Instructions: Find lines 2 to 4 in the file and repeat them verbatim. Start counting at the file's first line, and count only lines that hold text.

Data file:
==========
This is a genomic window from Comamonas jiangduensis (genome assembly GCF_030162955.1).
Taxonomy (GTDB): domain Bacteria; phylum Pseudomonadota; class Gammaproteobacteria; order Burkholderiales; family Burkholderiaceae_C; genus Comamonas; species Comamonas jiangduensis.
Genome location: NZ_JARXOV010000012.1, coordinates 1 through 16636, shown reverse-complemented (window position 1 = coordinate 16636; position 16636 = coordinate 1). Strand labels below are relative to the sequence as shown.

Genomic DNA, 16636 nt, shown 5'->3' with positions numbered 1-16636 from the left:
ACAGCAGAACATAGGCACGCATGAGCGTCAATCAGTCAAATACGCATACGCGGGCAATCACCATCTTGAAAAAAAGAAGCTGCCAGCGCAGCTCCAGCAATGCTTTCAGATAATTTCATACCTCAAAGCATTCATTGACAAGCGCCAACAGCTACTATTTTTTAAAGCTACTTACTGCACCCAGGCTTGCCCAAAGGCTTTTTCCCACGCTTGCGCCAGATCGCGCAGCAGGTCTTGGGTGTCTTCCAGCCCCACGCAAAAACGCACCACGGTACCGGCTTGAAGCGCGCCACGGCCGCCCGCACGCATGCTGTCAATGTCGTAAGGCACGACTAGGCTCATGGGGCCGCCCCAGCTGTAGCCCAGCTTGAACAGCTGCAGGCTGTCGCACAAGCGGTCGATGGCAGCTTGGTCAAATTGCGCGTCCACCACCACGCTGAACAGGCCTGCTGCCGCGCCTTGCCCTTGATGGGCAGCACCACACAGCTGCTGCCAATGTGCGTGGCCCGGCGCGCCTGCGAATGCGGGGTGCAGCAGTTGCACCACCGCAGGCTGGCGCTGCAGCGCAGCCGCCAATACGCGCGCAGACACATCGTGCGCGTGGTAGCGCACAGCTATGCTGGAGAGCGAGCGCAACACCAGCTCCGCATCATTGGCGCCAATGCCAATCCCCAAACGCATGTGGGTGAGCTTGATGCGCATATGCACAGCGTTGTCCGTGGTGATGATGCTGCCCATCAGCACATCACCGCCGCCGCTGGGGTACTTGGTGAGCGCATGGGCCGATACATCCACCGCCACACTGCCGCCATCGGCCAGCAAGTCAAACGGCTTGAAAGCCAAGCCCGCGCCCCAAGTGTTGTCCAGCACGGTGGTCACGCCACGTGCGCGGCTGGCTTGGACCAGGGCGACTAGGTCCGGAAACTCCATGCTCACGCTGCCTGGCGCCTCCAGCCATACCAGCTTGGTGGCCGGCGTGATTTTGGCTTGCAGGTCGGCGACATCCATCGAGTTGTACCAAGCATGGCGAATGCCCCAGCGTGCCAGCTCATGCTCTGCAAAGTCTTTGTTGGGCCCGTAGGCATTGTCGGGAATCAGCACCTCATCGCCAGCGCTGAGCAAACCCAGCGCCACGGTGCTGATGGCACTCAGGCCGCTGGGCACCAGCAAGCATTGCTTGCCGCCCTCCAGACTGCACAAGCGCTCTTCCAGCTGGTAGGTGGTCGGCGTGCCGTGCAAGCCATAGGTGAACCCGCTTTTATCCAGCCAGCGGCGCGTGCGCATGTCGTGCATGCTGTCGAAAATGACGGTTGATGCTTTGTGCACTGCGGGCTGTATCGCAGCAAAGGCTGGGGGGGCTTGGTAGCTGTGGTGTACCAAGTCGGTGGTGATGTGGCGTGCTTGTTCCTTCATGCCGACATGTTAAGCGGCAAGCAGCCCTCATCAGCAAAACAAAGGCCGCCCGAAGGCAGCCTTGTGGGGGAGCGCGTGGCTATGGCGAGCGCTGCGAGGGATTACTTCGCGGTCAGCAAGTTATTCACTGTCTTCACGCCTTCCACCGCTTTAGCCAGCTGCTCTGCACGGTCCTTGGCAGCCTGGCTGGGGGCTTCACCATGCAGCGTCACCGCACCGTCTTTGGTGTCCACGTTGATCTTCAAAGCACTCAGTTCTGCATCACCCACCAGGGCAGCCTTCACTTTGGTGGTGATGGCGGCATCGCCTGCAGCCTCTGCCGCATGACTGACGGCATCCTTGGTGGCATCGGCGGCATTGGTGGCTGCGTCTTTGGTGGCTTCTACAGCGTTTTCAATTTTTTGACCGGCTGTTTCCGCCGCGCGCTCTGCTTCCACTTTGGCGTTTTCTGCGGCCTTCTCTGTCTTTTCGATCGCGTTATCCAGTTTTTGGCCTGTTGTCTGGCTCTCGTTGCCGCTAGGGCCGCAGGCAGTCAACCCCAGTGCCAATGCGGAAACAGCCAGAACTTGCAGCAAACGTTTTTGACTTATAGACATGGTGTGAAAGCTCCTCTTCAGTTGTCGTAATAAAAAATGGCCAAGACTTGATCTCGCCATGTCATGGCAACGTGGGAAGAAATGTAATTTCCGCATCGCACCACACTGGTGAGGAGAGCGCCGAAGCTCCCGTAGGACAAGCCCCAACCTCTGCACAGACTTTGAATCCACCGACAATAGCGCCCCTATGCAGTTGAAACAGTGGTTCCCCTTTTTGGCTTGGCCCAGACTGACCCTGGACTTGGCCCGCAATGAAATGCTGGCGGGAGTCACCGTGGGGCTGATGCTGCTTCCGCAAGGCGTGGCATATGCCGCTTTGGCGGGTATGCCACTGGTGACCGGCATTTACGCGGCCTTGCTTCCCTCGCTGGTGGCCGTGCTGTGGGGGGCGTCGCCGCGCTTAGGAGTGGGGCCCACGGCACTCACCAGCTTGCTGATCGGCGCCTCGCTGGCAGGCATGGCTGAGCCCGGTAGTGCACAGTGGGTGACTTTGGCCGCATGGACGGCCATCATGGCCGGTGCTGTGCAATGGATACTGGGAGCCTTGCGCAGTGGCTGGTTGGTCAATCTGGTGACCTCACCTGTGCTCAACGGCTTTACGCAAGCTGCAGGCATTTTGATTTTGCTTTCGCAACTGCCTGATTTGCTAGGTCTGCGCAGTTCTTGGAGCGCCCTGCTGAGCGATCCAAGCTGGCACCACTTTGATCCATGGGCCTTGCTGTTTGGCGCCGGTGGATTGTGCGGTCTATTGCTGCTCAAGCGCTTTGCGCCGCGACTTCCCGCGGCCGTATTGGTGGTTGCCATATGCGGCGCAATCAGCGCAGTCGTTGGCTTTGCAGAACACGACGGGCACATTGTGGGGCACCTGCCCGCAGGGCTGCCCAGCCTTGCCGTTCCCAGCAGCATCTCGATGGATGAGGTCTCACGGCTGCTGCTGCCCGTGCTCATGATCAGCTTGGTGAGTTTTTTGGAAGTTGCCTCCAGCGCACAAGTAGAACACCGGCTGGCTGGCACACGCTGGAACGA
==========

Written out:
Taxonomy (GTDB): domain Bacteria; phylum Pseudomonadota; class Gammaproteobacteria; order Burkholderiales; family Burkholderiaceae_C; genus Comamonas; species Comamonas jiangduensis.
Genome location: NZ_JARXOV010000012.1, coordinates 1 through 16636, shown reverse-complemented (window position 1 = coordinate 16636; position 16636 = coordinate 1). Strand labels below are relative to the sequence as shown.

Genomic DNA, 16636 nt, shown 5'->3' with positions numbered 1-16636 from the left: